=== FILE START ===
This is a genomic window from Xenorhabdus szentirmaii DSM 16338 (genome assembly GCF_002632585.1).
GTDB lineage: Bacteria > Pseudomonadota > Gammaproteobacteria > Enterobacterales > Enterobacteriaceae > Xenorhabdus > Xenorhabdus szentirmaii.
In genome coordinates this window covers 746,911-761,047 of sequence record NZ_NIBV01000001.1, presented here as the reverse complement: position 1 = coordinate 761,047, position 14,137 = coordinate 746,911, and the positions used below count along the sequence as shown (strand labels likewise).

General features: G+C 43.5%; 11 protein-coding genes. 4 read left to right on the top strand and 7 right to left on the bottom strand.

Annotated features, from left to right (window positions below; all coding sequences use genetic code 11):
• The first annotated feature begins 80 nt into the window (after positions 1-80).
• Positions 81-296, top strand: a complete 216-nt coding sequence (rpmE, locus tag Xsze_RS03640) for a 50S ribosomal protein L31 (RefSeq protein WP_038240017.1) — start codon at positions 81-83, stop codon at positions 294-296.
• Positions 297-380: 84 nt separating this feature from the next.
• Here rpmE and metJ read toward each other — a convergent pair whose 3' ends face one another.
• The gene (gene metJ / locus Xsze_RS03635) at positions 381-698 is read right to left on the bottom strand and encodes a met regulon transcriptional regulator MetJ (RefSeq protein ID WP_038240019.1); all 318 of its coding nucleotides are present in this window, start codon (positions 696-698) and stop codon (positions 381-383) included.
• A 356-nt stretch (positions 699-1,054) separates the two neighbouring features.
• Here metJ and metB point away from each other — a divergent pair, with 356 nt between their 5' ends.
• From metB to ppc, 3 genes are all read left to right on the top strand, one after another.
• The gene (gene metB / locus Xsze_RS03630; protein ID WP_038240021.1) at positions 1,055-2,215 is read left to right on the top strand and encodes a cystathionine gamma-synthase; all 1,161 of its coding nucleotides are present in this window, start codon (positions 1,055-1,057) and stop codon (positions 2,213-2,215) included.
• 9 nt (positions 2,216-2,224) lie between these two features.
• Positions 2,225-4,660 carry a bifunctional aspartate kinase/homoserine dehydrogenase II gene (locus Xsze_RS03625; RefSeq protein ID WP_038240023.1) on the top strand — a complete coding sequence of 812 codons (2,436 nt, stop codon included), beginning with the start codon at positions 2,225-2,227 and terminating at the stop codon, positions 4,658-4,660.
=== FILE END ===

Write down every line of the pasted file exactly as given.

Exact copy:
This is a genomic window from Xenorhabdus szentirmaii DSM 16338 (genome assembly GCF_002632585.1).
GTDB lineage: Bacteria > Pseudomonadota > Gammaproteobacteria > Enterobacterales > Enterobacteriaceae > Xenorhabdus > Xenorhabdus szentirmaii.
In genome coordinates this window covers 746,911-761,047 of sequence record NZ_NIBV01000001.1, presented here as the reverse complement: position 1 = coordinate 761,047, position 14,137 = coordinate 746,911, and the positions used below count along the sequence as shown (strand labels likewise).

General features: G+C 43.5%; 11 protein-coding genes. 4 read left to right on the top strand and 7 right to left on the bottom strand.

Annotated features, from left to right (window positions below; all coding sequences use genetic code 11):
• The first annotated feature begins 80 nt into the window (after positions 1-80).
• Positions 81-296, top strand: a complete 216-nt coding sequence (rpmE, locus tag Xsze_RS03640) for a 50S ribosomal protein L31 (RefSeq protein WP_038240017.1) — start codon at positions 81-83, stop codon at positions 294-296.
• Positions 297-380: 84 nt separating this feature from the next.
• Here rpmE and metJ read toward each other — a convergent pair whose 3' ends face one another.
• The gene (gene metJ / locus Xsze_RS03635) at positions 381-698 is read right to left on the bottom strand and encodes a met regulon transcriptional regulator MetJ (RefSeq protein ID WP_038240019.1); all 318 of its coding nucleotides are present in this window, start codon (positions 696-698) and stop codon (positions 381-383) included.
• A 356-nt stretch (positions 699-1,054) separates the two neighbouring features.
• Here metJ and metB point away from each other — a divergent pair, with 356 nt between their 5' ends.
• From metB to ppc, 3 genes are all read left to right on the top strand, one after another.
• The gene (gene metB / locus Xsze_RS03630; protein ID WP_038240021.1) at positions 1,055-2,215 is read left to right on the top strand and encodes a cystathionine gamma-synthase; all 1,161 of its coding nucleotides are present in this window, start codon (positions 1,055-1,057) and stop codon (positions 2,213-2,215) included.
• 9 nt (positions 2,216-2,224) lie between these two features.
• Positions 2,225-4,660 carry a bifunctional aspartate kinase/homoserine dehydrogenase II gene (locus Xsze_RS03625; RefSeq protein ID WP_038240023.1) on the top strand — a complete coding sequence of 812 codons (2,436 nt, stop codon included), beginning with the start codon at positions 2,225-2,227 and terminating at the stop codon, positions 4,658-4,660.